Anyway, when we finally straggled back to town, we picked up Anya from the kindergarten and on the way home, she convinced us that we needed to go to the Milk Shop for some cokeanchipsies. This translates from 2-year-old to coke and potato chips. However, while we were in line and watching everyone order ice cream cones and milkshakes, I asked if she would rather have chipsie or marozhina. "Marogina!" she said with authority, so I asked for about half a kilo and brought it home in a box. Well, Anya followed the box to the table and I followed Anya; pretty much only Tanya had any interest in changing clothes or putting things away. So I took out three spoons, and thus armed we dug in and wiped out the box in about five minutes. Down towards the end, Anya was spinning the box trying to get at the last solid parts and threatened to cry even if I tried to stop her.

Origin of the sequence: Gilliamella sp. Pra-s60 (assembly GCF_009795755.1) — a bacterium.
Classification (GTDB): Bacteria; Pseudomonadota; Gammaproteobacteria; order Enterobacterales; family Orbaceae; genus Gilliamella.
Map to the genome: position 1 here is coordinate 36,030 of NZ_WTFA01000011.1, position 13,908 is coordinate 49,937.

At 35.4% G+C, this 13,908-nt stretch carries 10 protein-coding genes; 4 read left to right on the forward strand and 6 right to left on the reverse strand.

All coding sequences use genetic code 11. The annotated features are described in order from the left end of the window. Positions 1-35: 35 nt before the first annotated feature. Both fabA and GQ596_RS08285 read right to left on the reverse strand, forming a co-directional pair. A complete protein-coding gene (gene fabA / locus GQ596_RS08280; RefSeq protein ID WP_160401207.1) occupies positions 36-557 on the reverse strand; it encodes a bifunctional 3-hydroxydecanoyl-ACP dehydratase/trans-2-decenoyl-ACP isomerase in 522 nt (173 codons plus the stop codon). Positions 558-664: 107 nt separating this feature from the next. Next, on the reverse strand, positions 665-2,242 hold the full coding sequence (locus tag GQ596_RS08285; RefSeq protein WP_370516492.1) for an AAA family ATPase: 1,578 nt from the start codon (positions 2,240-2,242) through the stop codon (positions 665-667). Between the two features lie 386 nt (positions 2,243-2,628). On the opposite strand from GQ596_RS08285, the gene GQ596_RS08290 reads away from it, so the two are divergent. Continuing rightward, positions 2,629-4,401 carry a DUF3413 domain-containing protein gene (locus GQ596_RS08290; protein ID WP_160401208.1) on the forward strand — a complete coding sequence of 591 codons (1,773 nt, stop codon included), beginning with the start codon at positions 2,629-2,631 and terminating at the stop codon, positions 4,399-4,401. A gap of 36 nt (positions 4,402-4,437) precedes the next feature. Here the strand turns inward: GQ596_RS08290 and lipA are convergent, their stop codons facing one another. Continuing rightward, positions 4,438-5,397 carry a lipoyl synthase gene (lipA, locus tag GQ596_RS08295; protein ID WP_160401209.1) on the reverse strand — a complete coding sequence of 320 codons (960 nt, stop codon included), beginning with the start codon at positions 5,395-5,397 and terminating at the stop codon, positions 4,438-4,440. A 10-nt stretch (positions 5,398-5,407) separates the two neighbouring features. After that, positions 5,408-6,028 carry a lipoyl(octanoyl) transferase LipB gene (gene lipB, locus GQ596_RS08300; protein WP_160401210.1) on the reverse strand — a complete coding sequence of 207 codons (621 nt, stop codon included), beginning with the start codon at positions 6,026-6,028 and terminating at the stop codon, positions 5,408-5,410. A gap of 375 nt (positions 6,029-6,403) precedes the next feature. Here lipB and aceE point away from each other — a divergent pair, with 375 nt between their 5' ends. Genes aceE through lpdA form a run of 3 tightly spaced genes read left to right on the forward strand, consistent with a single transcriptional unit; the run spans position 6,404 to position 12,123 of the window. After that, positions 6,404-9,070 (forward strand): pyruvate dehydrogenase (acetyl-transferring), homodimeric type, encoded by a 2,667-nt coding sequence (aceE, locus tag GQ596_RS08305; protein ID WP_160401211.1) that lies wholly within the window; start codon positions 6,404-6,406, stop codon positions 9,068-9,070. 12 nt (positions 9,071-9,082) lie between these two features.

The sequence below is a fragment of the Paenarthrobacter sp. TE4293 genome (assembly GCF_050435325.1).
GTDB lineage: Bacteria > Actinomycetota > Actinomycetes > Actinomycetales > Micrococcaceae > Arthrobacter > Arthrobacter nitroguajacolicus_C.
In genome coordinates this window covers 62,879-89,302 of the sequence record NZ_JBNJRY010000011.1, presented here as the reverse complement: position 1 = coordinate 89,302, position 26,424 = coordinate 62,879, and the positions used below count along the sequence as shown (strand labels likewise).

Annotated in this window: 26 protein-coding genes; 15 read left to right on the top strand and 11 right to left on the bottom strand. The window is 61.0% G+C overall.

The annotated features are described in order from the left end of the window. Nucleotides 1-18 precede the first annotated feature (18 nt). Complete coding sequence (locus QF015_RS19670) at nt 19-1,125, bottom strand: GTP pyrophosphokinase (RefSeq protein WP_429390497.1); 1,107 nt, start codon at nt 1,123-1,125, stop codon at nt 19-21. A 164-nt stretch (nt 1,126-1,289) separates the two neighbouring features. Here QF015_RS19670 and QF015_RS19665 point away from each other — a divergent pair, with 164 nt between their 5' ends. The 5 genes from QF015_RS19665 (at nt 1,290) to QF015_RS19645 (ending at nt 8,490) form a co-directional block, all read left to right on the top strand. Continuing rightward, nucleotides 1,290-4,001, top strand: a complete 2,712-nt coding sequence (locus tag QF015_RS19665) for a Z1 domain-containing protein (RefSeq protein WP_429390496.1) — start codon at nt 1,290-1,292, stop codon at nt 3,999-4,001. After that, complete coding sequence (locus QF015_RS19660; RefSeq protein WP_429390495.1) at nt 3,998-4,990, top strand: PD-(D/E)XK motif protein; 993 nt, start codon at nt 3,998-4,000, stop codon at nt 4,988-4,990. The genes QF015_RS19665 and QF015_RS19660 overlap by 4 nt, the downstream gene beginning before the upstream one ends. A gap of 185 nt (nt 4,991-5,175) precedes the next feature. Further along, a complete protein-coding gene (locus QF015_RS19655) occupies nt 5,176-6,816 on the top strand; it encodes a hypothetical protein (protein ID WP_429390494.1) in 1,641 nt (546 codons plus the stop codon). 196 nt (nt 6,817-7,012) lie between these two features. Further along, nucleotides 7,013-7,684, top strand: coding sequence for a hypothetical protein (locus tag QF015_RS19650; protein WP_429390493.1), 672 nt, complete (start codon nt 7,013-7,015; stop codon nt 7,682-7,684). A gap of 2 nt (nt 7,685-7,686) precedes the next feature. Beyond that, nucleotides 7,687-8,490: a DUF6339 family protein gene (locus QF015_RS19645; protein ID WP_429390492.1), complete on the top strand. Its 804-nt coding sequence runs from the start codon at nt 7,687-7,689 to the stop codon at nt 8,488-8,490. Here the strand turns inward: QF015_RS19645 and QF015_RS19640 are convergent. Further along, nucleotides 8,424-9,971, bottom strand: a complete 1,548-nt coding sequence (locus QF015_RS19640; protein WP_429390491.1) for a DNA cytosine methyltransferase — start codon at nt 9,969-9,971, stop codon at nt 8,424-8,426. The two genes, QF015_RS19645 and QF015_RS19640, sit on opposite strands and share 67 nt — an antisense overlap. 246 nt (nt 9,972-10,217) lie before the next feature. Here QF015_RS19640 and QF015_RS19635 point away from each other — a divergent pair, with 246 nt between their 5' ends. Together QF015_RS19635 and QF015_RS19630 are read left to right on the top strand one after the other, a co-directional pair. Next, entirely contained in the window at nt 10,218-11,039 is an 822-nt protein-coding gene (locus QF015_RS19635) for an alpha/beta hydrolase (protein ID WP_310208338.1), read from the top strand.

"You like ice cream?"


I can't believe I still have to go to synagogue tonight. I am not going to see my bed till midnight or later. And even then I am going to feel that sunburn all night. What a mess…

More soon…

Oh, and as an aside, Erica Fishbein is in town. For those who miss the connection, Erica manages the "Babushka Blog" about all of the interesting stuff going on up in Minsk in the Jewish Community. Looking forward to a tour of Pinsk with her and 20 high school kids from New York who are visiting the beautiful and interesting Republic of Belarus.